I’m sympathetic toward Nicodemus; I’m a recovering Nicodemus myself. At times I find it difficult to leave the darkness and step out into the light. I know firsthand that it’s possible to be steeped in the world of book, chapter, and verse and still miss the point. I was captain of the Bible Bowl team, too – but there are plenty of times when, like Nicodemus, I’m spiritually blind as well.

We can relate to Nicodemus because we all need the same thing: we need to be born again.

In this text, the phrase “born again” can also be translated as “born from above.” According to biblical language experts, both translations are valid. And both phrases help with our understanding. To be born again is to be born above, to receive the new birth that only God can provide.

In January, we spoke at length about what it means for us to be a new creation. And all of that comes to bear here in John 3. Jesus says, I tell you the truth, no one can enter the kingdom of God unless he is born of water and the Spirit. The initial moment of rebirth – baptism – is a birth of both water and Spirit. Water is a central theme in John’s Gospel; this is one of 20 references to water in the story John is telling. Do you think it’s possible that all of those references are somehow interrelated? In the waters of baptism, the Spirit breathes new life into our bodies as our old self is crucified with Christ. Baptism is not just a death; it is a place of new life. In baptism, we are born above. So the daring question for the unbaptized is, “Would you be born again, born from above, born of water and Spirit?”

Renewal and rebirth begins with baptism but it certainly doesn’t end there. Our need for renewal is constant. We are perpetually reminded that we need to refocus on the cross. In one sense, our weekly observance of communion is a “rebirth” as we experience the renewal of this covenant by partaking the Lord’s Supper. So the daring question for the baptized is, “Would you be born again again? Would you be born above yet again as you reflect on the cross, as you live out the new Spirit-filled life brought about by your baptism?”

I read about a preacher who officiated his own son’s wedding. Early on in the ceremony, he told the bride and groom, “Your parents have prayed from the moment of your birth for that right person to come along to be your husband or wife. Your parents have been trying to help you become the kind of person who would find that right person.” And then he said, “But your true identity does not have anything to do with who you were born to, or where you were born, or when you were born. Your true identity has to do with when you were born again. (As we said last week, one word makes all the difference!) When you said yes to God, that changed everything.”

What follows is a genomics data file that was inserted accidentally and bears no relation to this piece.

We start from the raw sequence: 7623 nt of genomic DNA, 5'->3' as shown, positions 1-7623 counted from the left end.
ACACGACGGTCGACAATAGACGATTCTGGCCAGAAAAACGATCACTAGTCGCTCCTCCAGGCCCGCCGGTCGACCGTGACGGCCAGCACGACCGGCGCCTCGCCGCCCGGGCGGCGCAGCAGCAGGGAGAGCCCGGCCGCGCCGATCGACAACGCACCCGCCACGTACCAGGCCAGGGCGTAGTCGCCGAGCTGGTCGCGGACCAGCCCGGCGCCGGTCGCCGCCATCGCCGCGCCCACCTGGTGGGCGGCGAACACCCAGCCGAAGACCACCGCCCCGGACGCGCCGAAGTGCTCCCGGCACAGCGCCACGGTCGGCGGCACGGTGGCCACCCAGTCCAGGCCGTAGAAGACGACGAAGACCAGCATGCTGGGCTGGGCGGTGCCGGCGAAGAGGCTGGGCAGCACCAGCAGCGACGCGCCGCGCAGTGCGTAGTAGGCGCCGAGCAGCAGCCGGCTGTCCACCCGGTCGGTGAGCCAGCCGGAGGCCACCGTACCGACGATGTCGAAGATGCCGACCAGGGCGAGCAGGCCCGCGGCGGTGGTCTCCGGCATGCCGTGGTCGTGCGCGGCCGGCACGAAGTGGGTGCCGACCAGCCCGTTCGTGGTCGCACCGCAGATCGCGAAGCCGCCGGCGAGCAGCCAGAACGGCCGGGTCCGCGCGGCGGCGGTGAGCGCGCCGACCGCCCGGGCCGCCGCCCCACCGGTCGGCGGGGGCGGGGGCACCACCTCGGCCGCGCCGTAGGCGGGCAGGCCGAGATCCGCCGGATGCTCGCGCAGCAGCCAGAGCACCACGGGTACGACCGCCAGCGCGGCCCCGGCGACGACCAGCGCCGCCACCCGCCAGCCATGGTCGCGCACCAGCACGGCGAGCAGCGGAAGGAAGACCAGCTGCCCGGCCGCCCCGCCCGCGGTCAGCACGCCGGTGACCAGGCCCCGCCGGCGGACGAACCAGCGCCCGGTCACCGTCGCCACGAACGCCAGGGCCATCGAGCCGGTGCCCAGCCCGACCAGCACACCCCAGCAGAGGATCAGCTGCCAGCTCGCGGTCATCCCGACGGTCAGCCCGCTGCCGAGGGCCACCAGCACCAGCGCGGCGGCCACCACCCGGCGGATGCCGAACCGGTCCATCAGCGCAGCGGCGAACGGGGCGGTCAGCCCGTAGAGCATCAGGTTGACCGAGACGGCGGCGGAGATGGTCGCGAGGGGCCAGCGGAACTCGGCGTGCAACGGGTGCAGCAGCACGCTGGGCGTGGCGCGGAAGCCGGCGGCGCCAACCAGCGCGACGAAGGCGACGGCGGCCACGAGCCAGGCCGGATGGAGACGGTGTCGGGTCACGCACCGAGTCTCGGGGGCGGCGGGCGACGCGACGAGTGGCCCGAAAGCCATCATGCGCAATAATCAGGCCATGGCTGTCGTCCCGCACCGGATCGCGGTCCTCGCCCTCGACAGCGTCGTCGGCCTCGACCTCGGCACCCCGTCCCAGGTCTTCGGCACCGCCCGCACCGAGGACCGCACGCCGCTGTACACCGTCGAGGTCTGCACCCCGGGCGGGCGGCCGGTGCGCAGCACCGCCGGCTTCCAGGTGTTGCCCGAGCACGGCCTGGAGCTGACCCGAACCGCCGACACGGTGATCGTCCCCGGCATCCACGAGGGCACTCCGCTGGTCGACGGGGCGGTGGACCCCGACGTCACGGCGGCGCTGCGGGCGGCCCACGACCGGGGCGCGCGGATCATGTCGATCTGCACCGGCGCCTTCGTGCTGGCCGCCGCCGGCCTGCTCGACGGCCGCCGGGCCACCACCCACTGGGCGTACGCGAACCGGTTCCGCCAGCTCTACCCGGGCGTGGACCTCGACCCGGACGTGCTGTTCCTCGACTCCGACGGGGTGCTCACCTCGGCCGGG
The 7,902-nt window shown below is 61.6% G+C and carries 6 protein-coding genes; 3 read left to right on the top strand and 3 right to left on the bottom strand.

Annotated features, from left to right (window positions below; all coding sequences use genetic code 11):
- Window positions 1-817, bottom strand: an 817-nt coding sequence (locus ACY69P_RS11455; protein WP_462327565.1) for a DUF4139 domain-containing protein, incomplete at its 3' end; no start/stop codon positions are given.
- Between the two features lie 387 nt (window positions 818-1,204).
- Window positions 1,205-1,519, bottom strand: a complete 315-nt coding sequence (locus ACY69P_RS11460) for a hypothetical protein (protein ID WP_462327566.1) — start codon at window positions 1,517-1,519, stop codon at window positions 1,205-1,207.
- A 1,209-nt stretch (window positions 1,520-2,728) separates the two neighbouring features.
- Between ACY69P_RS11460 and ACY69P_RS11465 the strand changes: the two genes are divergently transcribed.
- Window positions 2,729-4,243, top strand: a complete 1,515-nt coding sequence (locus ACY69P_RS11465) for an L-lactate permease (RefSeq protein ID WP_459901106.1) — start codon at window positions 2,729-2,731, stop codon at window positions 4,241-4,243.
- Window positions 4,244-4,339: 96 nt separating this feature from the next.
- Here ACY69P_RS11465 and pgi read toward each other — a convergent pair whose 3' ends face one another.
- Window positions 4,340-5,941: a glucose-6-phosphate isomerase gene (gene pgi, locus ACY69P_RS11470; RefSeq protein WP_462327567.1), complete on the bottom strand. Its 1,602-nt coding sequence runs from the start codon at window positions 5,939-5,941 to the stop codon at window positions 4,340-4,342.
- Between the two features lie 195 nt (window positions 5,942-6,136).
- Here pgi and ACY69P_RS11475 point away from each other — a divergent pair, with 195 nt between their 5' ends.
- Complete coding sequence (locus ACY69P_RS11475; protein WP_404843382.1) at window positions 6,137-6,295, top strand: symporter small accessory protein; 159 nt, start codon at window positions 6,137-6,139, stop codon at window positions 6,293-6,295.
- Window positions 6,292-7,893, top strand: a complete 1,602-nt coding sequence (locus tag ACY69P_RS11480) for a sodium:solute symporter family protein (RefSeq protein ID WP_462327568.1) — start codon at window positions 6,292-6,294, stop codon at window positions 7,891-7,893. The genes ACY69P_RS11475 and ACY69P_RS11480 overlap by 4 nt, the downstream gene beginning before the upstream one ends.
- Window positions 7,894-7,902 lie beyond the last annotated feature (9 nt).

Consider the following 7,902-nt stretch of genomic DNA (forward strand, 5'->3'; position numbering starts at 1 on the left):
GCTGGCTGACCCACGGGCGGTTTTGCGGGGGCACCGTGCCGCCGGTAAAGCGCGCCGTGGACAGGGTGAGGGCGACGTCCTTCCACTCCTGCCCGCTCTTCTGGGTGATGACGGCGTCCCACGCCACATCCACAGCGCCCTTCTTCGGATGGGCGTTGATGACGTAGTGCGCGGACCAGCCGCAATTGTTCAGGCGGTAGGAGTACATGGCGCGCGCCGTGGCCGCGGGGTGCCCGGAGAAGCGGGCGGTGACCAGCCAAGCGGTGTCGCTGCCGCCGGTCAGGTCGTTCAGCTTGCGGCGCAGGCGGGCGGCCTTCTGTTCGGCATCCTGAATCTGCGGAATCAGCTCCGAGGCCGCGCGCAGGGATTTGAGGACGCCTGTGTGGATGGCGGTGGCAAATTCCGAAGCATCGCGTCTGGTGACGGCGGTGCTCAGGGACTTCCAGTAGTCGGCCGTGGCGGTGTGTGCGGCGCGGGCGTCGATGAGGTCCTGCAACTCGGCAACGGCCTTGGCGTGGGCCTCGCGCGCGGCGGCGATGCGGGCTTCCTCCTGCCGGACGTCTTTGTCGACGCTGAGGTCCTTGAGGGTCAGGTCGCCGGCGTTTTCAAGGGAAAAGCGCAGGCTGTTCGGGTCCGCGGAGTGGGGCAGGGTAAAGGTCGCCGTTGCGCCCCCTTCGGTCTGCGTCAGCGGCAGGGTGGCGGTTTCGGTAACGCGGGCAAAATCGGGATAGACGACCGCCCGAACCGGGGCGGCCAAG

To be born again is to say yes to God. And that one word – YES – makes all the difference. Just like a good marriage can be characterized as a commitment to “live out your vows” in the years and decades that follow the marriage ceremony, following Jesus can similarly be understood as a commitment to “live out your baptism” long after the baptismal clothes have dried off. To be born again is to say yes to God, both in the baptistery and in the day-in, day-out life of discipleship that follows. Let me remind you of the words of Jesus we discussed last month: If anyone would come after me, he must deny himself and take up his cross daily and follow me, (Luke 9:23). Saying YES to God is that daily exercise of self-denial and cross-bearing, a process that leads us to perpetual spiritual rebirth.

The Nicodemus story is the context for the most well known verse in the Bible, John 3:16: For God so loved the world that he gave his one and only Son, that whoever believes in him shall not perish but have eternal life. Given the context of John 3, it is fair to say that to be born again is to experience eternal life. One interesting note though: in the final phrase of the verse (have eternal life), the word “have” is a present tense verb. John doesn’t say that whoever believes will have eternal life in some future heavenly state. No, he says that eternal life is possible NOW, in the present! The verse literally reads, that whoever believes in him should not be perishing but may be having eternal life. As we said last month, new creation is a present reality.

To be born again is to experience eternal life NOW!


This entry was posted in Discipleship, Gospel, Humor, Jesus, Scripture, Theology and tagged . Bookmark the permalink.